Friday, November 11, 2005


Today, Marlene and I attended Veterans’ Day 2005 ceremonies at Camp Denali on Fort Richardson. It was Marlene’s (the “First Lady” of District 31) first “official outing” since her very successful total knee replacement surgery.

Rep. Nancy Dahlstrom and her husband also attended the Veterans’ Day ceremony, as well as Lieutenant Governor Loren Leman. Governor Murkowski, a U.S. Coast Guard veteran, gave an excellent speech honoring veterans.

The Air Force Band of the Pacific performed throughout the ceremonies – especially poignant to me, because I began my military career as an Air Force bandsman (bassoon, saxophone, drum major) at Williams Air Force Base, Chandler, Arizona. But, of course, the playing of taps – with an echoing trumpet – was chillingly beautiful.

I’m immensely proud to be a veteran, and I wear military pins on my suit that testify to my military service. I belong to a family of military veterans. I was raised by my maternal grandparents – my Grandfather John was a World War I veteran. My mother was a World War II veteran – a member of the WAACS (Women’s Army Air Corp) who served overseas with the 15th Air Force at Bari, Italy. I’m a U.S. Air Force retiree, and a Vietnam veteran. It’s an especial honor to be Chairman of the House Special Committee on Military and Veterans’ Affairs.

There’s a camaraderie known only to veterans and to active duty military people. No one enters and leaves the military the same person. Personally, the military opened doors of opportunity for me that never would have otherwise happened. Other veterans weren’t so fortunate, and sustained battle injuries in defense of our nation. Still others made the supreme sacrifice of their lives.

A lady who lost her son in Iraq said it best, “We are the Land of the Free, because America is the Home of the Brave.” God Bless our veterans and our United States Armed Forces – not just on Veteran’s Day, but everyday. All gave some, some gave all.

Saturday, November 05, 2005


Kaktovik is a three-hundred person outpost of civilization on the coast of Alaska’s frigid Arctic Ocean. The village is about as remote as it can get and still be on Alaska’s mainland. But that’s no deterrence to our Alaska Air National Guard and “Operation Santa Claus.”

On Saturday, Santa and Mrs. Claus flew into Kaktovik on an Air Guard C130 Hercules, accompanied by a group of “elves” (I was the “mature” rotund volunteer “elf”), and distributed gifts to the village children. We also provided a Holiday lunch for the village, and great music from the US Air Force “Greatlander” Band from Elmendorf AFB. In turn, Katovik’s dance group performed dance and music for us.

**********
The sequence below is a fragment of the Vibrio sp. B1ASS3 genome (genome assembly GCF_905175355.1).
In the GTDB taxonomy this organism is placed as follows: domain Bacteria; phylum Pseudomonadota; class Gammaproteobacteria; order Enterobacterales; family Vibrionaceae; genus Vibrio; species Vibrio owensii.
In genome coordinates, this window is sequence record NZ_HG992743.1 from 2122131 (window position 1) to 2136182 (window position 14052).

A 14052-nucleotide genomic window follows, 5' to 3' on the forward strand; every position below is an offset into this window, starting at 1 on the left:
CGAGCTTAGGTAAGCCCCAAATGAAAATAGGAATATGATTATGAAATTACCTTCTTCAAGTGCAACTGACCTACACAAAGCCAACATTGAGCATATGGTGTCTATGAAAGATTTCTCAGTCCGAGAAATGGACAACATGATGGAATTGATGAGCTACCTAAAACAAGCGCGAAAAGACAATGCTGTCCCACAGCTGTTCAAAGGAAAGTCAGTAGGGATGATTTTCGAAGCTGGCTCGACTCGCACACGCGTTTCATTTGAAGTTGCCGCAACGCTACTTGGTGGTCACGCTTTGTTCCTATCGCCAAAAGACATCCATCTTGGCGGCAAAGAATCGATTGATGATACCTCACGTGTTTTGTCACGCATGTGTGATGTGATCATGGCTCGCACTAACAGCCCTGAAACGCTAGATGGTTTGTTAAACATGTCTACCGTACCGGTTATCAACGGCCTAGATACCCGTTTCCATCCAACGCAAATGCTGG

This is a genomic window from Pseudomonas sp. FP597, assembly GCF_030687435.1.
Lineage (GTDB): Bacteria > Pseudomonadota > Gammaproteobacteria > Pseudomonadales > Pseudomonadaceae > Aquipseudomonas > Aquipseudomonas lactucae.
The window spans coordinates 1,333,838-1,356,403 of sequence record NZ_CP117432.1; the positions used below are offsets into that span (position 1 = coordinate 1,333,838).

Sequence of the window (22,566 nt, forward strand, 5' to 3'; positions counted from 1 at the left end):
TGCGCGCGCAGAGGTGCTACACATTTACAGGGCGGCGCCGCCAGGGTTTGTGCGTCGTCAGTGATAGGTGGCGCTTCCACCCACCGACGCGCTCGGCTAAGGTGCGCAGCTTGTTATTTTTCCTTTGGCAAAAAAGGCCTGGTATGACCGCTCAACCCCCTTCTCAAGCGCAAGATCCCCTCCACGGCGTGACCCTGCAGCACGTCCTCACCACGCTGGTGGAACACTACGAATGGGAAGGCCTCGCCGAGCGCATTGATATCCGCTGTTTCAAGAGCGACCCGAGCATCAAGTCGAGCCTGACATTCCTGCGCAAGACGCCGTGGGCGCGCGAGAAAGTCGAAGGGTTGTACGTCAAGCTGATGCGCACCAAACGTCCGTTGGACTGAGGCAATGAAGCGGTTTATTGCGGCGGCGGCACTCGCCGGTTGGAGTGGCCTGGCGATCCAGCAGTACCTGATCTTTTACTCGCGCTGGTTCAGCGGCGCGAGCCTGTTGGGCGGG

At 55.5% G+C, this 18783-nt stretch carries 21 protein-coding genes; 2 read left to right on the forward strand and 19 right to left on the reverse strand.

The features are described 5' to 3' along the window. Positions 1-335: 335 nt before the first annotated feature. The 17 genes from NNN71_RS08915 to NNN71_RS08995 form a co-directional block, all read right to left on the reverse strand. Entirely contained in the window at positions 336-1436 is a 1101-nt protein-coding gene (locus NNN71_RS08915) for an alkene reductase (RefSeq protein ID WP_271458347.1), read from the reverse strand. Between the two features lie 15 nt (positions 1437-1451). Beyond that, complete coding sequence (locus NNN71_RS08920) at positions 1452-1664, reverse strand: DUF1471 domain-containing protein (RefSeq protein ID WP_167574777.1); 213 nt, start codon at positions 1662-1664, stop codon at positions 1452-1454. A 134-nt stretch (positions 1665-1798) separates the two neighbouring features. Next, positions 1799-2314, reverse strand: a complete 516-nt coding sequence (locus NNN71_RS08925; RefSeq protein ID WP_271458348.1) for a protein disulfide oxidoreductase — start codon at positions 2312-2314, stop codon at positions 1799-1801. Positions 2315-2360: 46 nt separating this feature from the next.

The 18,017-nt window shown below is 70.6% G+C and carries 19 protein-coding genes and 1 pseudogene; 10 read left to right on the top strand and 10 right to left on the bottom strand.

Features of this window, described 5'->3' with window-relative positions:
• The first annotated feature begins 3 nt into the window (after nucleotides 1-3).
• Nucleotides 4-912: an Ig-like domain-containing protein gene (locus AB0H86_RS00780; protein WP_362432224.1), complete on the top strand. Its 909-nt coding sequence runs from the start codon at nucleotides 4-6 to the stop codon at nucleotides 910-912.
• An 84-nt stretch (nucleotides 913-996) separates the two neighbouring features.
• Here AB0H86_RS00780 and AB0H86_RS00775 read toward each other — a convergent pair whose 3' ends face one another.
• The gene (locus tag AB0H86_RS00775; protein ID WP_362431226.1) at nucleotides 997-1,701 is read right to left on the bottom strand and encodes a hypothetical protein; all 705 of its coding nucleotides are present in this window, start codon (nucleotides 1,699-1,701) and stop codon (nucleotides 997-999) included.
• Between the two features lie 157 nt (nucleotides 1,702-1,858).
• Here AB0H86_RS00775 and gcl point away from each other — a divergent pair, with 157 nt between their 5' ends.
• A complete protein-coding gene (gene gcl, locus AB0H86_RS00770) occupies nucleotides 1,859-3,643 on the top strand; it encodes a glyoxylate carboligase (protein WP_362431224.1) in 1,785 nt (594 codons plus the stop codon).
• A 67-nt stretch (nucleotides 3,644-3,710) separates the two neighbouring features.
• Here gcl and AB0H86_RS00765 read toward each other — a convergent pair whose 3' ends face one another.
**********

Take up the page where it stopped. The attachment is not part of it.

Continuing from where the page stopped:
Operation Santa Claus originally stared in 1956. Since then, tens of thousands of Alaska’s children in bush communities have benefited from the generosity of the Alaska Air National Guard, and the civilian community that supports Operation Santa Claus.

My first Santa Claus trip was last year to Venetie. This year’s trip to Kaktovik was especially meaningful to all of us, because Kaktovik is the village that lost its power last winter, and suffered so much. The Air Guard came to the rescue during the emergency, but this time came in a happier time to bring good cheer.<
I really enjoy my legislative work, both during the session, and during the interim. But I must confess, I especially enjoy opportunities to participate in such personally fulfilling activities as Operation Santa Claus. The Holiday Season is a joy.

Thursday, November 03, 2005


Today I toured Bowman Elementary School. The school hosts an impressive educational environment, and good education is happening there. I can speak from experience. I can also tell you it's a "small world."

I retired from public school teaching in California, to teach in Alaska. I was interviewed in Anchorage by Mr. Darrell Vincek and subsequently hired to teach special education at Romig Junior High. By happenstance, I didn’t see Mr. Vincek after that interview. Later, I was elected to the Alaska House of Representatives, from District 31 in South Anchorage.

This last legislative session, I was able to obtain some additional state funding for Bowman Elementary School in our district for computers, supplies, and especially to redesign the school parking lot to make it safer for children entering and leaving school. Imagine my surprise, to learn that the principal of Bowman School is the Darrell Vincek who helped me obtain my first job in Alaska, and that he also a constitutient.

I sent my Dirk Moffatt, my Anchorage staff assistant, to the school to get information about what needs to be done to the parking lot to make it less dangerous. It turns out that Darrell Vincek was Dirk Moffatt’s science teacher in years past!

I think Alaska must be the world’s largest small town!